As it happened, it took him only two-and-a-half years. Continue reading “What Priyanka Gandhi Vadra could learn from Mahatma Gandhi”

How Narendra Modi uses narrative as a political tool to retain his voters and win over new ones

(This essay has appeared in the July 2019 issue of the journal ‘Seminar‘ under the title ‘Modi was the message’.)

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Narendra Modi’s use of narrative as a political tool is akin to how a versatile batsman plays cricket. He can deal with any kind of ball thrown at him, exploiting opportunities to score sixes and warding off threats to remain on the pitch. Continue reading “How Narendra Modi uses narrative as a political tool to retain his voters and win over new ones”

Why BJP will rule India uninterrupted for the next 30 years, till 2049

(This article first appeared in ThePrint on 5 June 2019.)

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In a job interview, the hiring manager decided to put the candidate at ease with small talk. He asked the candidate, what’s your favourite fruit? Considering it is the season of mangoes, surely you like mangoes?

Instead of giving a simple answer, the candidate replied, “I do Vipassana”. The manager was flummoxed. What’s Vipassana got to do with any fruit? Continue reading “Why BJP will rule India uninterrupted for the next 30 years, till 2049”

In UP’s Unnao, voters back a BJP MP who curses and insults them, never shows his face and does no work

Sakshi Maharaj

By Shivam Vij for ThePrint.in, 30 April 2019 Continue reading “In UP’s Unnao, voters back a BJP MP who curses and insults them, never shows his face and does no work”

Inside Valsad, the bellwether seat that always votes for party which goes on to rule India

By Shivam Vij

(This article first appeared in ThePrint on 22 April 2019.)

Valsad (Gujarat): Valsad is famous for three Ms — mosquitoes, mangoes and Morarji Desai. Continue reading “Inside Valsad, the bellwether seat that always votes for party which goes on to rule India”

On getting elections right and getting them wrong

 

Pro-BJP trolls on Twitter keep saying I’ve got no election right. Ever.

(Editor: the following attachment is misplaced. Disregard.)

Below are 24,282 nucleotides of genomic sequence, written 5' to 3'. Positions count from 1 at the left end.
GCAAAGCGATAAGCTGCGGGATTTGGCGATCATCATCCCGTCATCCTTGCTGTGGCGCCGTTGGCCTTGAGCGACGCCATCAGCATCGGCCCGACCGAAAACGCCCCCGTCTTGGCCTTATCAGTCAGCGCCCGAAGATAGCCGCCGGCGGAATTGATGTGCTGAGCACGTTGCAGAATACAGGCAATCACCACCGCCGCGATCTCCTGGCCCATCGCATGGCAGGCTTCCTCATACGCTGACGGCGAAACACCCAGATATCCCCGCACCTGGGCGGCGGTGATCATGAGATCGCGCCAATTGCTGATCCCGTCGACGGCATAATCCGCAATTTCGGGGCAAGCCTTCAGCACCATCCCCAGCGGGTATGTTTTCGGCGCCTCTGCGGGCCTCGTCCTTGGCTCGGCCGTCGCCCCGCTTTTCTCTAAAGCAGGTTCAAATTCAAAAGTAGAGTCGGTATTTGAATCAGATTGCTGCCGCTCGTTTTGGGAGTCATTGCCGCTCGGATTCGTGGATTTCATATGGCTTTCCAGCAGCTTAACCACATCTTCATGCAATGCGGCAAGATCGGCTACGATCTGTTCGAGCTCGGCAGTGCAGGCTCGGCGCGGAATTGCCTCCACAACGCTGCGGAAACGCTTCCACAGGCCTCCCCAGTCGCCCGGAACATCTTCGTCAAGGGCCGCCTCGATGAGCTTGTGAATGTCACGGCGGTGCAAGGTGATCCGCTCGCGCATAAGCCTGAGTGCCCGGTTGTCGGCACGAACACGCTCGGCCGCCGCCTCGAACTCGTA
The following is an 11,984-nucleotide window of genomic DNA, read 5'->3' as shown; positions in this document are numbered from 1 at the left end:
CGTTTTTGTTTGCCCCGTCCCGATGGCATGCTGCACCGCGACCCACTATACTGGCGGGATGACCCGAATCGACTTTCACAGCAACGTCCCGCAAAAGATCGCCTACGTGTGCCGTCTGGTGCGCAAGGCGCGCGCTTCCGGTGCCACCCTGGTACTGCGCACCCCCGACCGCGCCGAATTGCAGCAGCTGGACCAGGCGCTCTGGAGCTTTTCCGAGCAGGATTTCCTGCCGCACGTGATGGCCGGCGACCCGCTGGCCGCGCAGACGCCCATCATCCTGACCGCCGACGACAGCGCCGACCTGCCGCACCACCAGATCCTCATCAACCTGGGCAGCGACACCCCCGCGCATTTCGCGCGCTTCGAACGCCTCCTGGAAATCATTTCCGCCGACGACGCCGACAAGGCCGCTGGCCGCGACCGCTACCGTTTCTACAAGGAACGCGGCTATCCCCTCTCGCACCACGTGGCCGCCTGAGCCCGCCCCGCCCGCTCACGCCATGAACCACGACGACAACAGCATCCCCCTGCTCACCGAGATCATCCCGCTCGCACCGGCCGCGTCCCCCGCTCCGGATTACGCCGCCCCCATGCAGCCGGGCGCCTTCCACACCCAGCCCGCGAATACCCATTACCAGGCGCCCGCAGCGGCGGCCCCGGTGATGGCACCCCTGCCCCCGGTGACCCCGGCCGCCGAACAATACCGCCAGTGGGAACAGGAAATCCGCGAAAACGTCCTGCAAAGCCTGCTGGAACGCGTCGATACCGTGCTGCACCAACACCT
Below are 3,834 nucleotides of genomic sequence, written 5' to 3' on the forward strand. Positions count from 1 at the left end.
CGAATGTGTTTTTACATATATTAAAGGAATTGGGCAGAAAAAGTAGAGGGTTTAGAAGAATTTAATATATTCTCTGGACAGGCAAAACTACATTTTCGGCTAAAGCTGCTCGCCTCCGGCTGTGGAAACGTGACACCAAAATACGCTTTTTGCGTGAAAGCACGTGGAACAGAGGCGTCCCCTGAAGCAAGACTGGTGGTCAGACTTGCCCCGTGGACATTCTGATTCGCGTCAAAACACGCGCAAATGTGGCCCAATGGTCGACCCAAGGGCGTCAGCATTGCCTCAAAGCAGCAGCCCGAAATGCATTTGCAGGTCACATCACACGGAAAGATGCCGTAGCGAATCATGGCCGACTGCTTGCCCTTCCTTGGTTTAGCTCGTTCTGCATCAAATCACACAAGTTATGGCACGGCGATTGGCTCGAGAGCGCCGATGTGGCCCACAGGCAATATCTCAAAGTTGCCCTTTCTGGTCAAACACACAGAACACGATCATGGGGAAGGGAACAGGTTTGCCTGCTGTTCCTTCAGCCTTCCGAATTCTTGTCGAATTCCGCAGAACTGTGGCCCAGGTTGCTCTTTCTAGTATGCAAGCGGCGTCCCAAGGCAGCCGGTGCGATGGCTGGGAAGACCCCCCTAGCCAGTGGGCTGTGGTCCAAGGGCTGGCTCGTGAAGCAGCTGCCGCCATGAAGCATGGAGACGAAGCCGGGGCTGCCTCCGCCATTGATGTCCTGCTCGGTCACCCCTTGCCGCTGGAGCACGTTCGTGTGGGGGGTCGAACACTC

The accusation is made repeatedly to delegitimise my reporting and views on elections. So here are some elections I’ve got right: 

Uttar Pradesh assembly election 2007: “The BSP is hoping not just to form a coalition government but one that lasts five years.” 

Bihar assembly election 2015: “Based on recent travels in Bihar, here is this writer’s admittedly subjective view of why the Grand Alliance’s prospects look better than the NDA’s in Bihar.” https://shivamvij.in/2015/10/12/10-reasons-why-the-grand-alliance-is-doing-better-than-the-nda-in-bihar/

Karnataka assembly elections 2018: “Perhaps there is a hawa — the hawa of a hung assembly. The perception that a hung assembly is likely might just result in one.” 

Gujarat assembly election 2017: Anger against the BJP will not turn into a victory for the Congress. 

Telangana assembly election 2018: “There are two reasons why the ruling Telangana Rashtra Samithi (TRS) could overcome the arithmetic advantage of the opposition.”

In the Uttar Pradesh assembly election in 2017, I did a deep dive into Kasganj, the state’s bellwether constituency, and clearly found the BJP was likely to win the bellwether seat.

Despite what bellwether Kasganj said, I wrote like many others there was no wave in UP and I stand by it. There was instead an undercurrent for the BJP, because a wave screams at you. But I did write on 22 Feb 2017: “The lotus could be blooming.”